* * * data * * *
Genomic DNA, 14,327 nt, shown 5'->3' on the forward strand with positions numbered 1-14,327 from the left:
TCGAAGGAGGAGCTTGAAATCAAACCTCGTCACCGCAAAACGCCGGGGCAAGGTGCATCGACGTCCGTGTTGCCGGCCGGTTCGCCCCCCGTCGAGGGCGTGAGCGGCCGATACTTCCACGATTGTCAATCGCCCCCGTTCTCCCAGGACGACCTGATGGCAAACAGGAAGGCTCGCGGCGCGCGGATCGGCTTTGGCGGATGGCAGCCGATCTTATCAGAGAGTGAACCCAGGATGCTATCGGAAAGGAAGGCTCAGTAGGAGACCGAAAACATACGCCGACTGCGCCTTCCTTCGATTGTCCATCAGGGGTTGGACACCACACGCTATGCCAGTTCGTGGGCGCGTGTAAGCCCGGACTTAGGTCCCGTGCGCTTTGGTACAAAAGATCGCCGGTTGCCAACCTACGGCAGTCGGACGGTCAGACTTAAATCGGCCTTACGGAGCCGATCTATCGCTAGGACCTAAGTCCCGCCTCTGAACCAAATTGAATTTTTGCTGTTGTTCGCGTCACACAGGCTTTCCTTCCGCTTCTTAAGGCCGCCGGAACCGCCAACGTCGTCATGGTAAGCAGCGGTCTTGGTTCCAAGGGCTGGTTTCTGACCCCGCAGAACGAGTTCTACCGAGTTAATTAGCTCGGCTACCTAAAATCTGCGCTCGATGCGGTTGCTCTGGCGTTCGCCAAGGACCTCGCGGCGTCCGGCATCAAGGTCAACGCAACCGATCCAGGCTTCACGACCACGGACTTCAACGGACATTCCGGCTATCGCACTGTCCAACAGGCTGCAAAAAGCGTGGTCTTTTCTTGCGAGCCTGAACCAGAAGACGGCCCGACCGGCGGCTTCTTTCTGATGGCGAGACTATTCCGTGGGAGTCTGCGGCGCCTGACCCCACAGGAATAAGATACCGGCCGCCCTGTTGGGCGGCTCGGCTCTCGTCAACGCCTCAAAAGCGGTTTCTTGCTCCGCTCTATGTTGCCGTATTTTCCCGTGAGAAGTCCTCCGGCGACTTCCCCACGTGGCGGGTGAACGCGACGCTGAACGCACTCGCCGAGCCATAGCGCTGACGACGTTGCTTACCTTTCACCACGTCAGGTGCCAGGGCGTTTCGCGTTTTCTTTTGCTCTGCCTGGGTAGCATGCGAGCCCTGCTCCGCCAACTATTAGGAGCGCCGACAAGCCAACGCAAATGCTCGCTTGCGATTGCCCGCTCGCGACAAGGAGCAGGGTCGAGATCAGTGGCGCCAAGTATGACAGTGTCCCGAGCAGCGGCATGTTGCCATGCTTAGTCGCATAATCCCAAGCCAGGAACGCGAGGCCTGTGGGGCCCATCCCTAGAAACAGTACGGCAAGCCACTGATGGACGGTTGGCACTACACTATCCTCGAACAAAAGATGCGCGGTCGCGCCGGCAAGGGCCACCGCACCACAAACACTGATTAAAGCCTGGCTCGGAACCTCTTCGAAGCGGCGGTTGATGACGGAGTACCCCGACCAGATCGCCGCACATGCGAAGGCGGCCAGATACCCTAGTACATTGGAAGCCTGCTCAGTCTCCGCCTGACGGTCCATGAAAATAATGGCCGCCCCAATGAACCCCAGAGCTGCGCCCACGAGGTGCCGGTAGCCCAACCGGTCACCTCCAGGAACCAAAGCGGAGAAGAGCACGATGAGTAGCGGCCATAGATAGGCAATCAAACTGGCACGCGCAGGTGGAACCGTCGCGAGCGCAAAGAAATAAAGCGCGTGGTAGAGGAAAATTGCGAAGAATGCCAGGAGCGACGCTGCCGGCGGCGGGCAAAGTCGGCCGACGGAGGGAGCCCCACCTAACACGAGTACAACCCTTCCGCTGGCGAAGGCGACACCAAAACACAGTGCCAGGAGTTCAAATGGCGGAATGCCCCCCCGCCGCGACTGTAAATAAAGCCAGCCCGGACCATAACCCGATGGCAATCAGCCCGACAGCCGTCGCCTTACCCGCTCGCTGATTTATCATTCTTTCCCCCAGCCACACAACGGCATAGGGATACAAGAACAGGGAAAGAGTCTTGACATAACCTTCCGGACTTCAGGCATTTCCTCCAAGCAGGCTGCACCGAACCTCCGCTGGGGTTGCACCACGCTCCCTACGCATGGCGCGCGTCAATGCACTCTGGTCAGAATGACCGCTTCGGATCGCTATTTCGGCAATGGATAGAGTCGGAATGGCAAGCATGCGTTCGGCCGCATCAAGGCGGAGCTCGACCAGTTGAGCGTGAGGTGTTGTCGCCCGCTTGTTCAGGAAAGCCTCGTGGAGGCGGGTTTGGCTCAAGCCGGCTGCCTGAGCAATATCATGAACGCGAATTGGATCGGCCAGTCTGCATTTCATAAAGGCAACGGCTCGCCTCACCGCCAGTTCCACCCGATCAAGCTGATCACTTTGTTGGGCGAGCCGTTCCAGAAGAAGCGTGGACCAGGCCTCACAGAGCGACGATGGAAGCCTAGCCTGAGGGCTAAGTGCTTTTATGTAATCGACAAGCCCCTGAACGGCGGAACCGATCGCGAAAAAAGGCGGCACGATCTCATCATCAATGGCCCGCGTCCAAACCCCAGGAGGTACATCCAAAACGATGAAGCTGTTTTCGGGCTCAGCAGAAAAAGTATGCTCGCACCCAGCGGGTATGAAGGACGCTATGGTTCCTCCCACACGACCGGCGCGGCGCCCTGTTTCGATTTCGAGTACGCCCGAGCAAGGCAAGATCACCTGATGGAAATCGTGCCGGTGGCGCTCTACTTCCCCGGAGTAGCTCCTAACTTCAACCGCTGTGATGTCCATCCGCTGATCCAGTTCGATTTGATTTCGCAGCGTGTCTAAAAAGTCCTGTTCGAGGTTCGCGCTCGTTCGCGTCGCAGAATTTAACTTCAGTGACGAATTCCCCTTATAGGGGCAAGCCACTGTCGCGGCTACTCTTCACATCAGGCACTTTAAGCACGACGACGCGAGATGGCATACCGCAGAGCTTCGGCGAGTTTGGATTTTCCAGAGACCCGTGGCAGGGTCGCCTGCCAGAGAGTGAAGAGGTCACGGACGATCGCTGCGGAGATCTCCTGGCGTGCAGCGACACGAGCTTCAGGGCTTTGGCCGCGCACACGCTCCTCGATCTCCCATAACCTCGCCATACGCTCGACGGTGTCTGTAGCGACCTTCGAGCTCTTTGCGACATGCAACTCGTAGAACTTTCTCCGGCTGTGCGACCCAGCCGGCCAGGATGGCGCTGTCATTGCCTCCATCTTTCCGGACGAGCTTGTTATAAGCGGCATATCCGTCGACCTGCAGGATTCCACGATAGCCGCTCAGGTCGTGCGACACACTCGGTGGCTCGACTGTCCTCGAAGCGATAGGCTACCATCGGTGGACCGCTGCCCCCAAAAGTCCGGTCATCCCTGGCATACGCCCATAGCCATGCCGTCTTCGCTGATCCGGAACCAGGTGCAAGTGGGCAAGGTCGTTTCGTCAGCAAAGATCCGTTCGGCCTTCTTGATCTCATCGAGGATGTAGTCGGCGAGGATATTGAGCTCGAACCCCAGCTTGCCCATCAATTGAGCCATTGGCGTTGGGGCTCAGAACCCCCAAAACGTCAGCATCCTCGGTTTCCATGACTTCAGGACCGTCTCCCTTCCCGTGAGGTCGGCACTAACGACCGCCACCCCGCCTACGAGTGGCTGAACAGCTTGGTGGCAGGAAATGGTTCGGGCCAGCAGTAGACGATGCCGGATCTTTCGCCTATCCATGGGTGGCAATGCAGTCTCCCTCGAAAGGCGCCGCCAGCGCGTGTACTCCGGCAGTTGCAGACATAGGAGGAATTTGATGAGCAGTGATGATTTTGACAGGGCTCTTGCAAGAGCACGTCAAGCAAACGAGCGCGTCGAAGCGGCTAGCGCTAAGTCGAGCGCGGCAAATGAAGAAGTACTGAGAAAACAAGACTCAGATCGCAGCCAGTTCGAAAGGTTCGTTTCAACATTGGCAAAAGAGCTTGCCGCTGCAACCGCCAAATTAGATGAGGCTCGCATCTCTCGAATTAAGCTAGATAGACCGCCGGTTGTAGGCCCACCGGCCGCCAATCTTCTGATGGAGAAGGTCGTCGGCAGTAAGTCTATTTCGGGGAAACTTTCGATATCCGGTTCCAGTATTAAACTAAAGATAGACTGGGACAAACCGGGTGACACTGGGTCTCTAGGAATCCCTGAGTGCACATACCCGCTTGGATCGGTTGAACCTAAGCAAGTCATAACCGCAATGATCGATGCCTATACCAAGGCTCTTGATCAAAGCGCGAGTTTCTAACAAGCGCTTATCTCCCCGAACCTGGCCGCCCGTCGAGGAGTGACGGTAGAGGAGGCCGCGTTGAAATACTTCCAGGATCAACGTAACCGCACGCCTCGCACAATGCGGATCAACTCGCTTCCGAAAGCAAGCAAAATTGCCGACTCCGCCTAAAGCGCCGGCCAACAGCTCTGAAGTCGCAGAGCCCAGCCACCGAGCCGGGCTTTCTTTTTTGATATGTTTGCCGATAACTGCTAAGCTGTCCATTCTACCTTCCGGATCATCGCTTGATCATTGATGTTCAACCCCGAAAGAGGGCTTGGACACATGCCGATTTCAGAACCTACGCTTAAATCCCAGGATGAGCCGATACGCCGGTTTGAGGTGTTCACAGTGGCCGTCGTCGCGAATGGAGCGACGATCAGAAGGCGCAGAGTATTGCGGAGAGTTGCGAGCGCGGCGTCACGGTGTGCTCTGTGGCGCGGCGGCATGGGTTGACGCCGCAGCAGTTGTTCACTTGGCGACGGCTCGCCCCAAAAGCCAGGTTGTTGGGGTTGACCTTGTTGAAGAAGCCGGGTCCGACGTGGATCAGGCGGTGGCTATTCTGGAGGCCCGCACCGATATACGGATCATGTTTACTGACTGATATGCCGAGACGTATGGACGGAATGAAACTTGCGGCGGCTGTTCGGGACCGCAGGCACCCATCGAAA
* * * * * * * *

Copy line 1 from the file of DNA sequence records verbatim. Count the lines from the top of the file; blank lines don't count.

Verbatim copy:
Genomic DNA, 14,327 nt, shown 5'->3' on the forward strand with positions numbered 1-14,327 from the left: